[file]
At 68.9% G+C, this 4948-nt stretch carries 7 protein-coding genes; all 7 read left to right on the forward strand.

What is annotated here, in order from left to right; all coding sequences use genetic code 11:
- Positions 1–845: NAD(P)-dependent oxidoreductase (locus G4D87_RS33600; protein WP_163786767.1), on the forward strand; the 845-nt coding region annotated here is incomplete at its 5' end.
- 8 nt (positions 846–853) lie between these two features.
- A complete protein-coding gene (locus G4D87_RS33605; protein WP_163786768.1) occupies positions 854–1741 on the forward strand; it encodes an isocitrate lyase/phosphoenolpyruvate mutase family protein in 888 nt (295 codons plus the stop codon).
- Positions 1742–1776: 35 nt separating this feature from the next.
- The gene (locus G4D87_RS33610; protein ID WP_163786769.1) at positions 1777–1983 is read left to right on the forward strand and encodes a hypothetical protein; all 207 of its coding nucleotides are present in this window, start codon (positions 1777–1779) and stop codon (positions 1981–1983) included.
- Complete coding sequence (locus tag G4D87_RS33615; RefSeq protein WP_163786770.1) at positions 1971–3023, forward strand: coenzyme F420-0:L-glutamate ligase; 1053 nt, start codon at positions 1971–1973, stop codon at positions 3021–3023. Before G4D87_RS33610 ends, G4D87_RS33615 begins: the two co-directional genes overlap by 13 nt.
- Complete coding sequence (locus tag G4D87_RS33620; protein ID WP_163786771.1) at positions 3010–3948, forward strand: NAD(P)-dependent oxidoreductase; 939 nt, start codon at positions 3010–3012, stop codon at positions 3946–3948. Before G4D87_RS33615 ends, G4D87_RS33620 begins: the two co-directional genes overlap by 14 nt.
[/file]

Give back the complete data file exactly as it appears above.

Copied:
At 68.9% G+C, this 4948-nt stretch carries 7 protein-coding genes; all 7 read left to right on the forward strand.

What is annotated here, in order from left to right; all coding sequences use genetic code 11:
- Positions 1–845: NAD(P)-dependent oxidoreductase (locus G4D87_RS33600; protein WP_163786767.1), on the forward strand; the 845-nt coding region annotated here is incomplete at its 5' end.
- 8 nt (positions 846–853) lie between these two features.
- A complete protein-coding gene (locus G4D87_RS33605; protein WP_163786768.1) occupies positions 854–1741 on the forward strand; it encodes an isocitrate lyase/phosphoenolpyruvate mutase family protein in 888 nt (295 codons plus the stop codon).
- Positions 1742–1776: 35 nt separating this feature from the next.
- The gene (locus G4D87_RS33610; protein ID WP_163786769.1) at positions 1777–1983 is read left to right on the forward strand and encodes a hypothetical protein; all 207 of its coding nucleotides are present in this window, start codon (positions 1777–1779) and stop codon (positions 1981–1983) included.
- Complete coding sequence (locus tag G4D87_RS33615; RefSeq protein WP_163786770.1) at positions 1971–3023, forward strand: coenzyme F420-0:L-glutamate ligase; 1053 nt, start codon at positions 1971–1973, stop codon at positions 3021–3023. Before G4D87_RS33610 ends, G4D87_RS33615 begins: the two co-directional genes overlap by 13 nt.
- Complete coding sequence (locus tag G4D87_RS33620; protein ID WP_163786771.1) at positions 3010–3948, forward strand: NAD(P)-dependent oxidoreductase; 939 nt, start codon at positions 3010–3012, stop codon at positions 3946–3948. Before G4D87_RS33615 ends, G4D87_RS33620 begins: the two co-directional genes overlap by 14 nt.